Haims column: Be considerate when expressing concerns about loved ones
Last week I addressed the subject of visiting aging family members for the holidays and signs to look for indicating that a need for assistance may exist. Here is the follow up to that article.
I live in Eagle. Last week my son had a hockey game in Vail, and my wife asked me to drive because she was concerned about the snow on the highway. So, I drove. Halfway to Vail I realized I was set up for failure.
I was not even to the bottom of the Eagle onramp to I-70 before my wife screamed out, “Judd — watch out!” A semi-truck in the fast lane had passed me at blaring speed and startled her. I looked over to her and thought to myself, “I’m not even on the highway yet, what do you want me to do about that”? When she said, “I want you to be careful,” I realized I said that out loud. Oops.
Nobody wants to be criticized and badgered. Sometimes however, we need to find a way to make others understand harm may be imminent, and in the moment, we don’t always convey our concern and love in the best manner.
Put yourself in your parents’ position
Adult children will most likely not be able to understand nor appreciate the challenges our aging parents face until we ourselves are in their position.
While here in the mountains it may not be uncommon to see people in their 70s and 80s skiing 30-50 days a year, biking and jogging, they are not the norm. Many seniors find walking and navigating stairs challenging. Winter driving is also a challenge for many.
Take a minute to think about the many things you may take for granted while you are young and spry. With winter upon us, many of our elders may be apprehensive driving in the snow and ice, especially after dark. Some may choose to forego marketing and/or medical appointments in inclement weather. Consider how mobility can inhibit one’s life. When you understand the challenges of aging and the potential loss of independence, you will be better prepared to have a conversation with your loved ones.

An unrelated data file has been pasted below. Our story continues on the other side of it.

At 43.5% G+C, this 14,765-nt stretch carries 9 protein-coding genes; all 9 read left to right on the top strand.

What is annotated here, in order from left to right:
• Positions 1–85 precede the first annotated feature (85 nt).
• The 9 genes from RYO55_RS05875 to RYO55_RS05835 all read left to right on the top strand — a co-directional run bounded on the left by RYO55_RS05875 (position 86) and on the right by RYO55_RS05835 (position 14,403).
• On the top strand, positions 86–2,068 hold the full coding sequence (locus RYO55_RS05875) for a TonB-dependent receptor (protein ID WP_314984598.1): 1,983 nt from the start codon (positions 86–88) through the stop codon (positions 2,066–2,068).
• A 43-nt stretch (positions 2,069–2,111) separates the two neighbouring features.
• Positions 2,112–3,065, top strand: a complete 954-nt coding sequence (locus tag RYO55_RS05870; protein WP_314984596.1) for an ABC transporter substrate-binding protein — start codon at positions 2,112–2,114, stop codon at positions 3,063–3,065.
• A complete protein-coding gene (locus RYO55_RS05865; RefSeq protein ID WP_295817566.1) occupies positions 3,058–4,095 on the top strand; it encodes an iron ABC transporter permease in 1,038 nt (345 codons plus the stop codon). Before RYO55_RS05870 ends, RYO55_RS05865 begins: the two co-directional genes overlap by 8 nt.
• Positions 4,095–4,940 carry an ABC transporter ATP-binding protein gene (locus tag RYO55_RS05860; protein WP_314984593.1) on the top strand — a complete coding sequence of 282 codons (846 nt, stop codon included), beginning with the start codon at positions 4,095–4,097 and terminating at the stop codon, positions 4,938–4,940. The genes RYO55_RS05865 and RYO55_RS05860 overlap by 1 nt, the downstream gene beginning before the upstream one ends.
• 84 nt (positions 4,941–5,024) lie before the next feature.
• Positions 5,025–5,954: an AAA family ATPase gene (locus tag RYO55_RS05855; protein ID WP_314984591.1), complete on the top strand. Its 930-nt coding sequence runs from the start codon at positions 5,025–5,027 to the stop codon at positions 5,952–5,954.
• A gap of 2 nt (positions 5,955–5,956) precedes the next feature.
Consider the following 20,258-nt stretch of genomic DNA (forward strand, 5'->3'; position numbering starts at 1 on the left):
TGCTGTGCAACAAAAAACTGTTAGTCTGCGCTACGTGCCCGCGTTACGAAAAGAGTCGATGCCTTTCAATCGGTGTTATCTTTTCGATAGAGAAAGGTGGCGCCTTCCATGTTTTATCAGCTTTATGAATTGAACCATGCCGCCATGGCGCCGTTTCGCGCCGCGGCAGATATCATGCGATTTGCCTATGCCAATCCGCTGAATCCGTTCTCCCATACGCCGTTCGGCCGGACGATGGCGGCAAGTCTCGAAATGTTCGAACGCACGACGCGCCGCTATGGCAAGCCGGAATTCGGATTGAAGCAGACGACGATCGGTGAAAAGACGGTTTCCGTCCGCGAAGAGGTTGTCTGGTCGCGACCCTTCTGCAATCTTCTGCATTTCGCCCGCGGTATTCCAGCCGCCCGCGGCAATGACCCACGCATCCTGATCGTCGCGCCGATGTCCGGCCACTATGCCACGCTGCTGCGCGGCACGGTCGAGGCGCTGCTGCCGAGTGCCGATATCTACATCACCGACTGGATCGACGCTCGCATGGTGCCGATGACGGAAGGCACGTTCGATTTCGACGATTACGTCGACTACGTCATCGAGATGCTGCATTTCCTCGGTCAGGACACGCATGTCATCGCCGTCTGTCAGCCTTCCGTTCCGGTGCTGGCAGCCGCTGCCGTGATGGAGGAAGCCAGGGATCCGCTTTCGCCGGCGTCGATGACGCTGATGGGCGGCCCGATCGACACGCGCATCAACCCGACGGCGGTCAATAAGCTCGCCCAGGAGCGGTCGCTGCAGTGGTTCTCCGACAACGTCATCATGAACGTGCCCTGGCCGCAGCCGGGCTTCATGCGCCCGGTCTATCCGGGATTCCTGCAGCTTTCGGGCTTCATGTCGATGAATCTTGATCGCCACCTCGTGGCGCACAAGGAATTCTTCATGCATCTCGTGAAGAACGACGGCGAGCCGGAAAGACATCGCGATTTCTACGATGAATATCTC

I read the following in The Atlantic and thought this was an excellent point to understand: “As parents get older, attempts to hold on to our independence can be at odds with even the most well-intentioned ‘suggestions’ from our children. We want to be cared about, but fear being cared for. Hence the push and pull when a well-meaning offspring steps onto our turf.”
Talking about difficult concerns/issues
At some point, managing daily living and medical concerns of our aging loved ones will necessitate a conversation amongst family. The manner with which you approach these tough issues is as important as what you say.
Being respectful: When you discuss your ideas and thoughts with your loved ones, do so respectfully. No matter how “right” you think you are, avoid a bossy or dismissive tone.
Understand: Ask questions and be observant of how your loved ones are dealing with their aging. What is their perception of their aging?
Listen: Make sure you are hearing the ideas, plans, concerns and fears they may be expressing.
Don’t be impulsive: Making knee jerk decisions and reacting impulsively or when emotional can backfire. When possible, stop and take some time.
When addressing concerns of finances and personal safety, it is important to broach the subjects with sensitivity and compassion. Regardless of age, it can be quite humbling and even embarrassing addressing money management and maintaining independence. Be very aware that no matter how you candy-coat it, you are you are indicating that they may be losing a large measure of independence.
A discussion about aging and independence will be more comfortable for everyone involved if discussed before an elderly parent or relative needs help. Establish definitive signal events that might indicate they need help (i.e., falls and bruises, receiving financial account alerts, late payments, missed appointments) and come up with a plan as to how you will work together. Talk about possible complications and consequences that could arise without a plan in place.
If possible, discuss putting together a winter emergency kit. At minimum, make sure the kit includes quality winter walking shoes/boots, emergency flashlights, bottled water, medication list and a first aid kit.
Coping with the aging of our parents is a life lesson — one which will be taught to us whether we want to learn it or not. Embrace the lesson.
Judson Haims is the owner of Visiting Angels Home Care in Garfield and Pitkin Counties. His contact information is, http://www.visitingangels.com/comtns, 970-328-5526.
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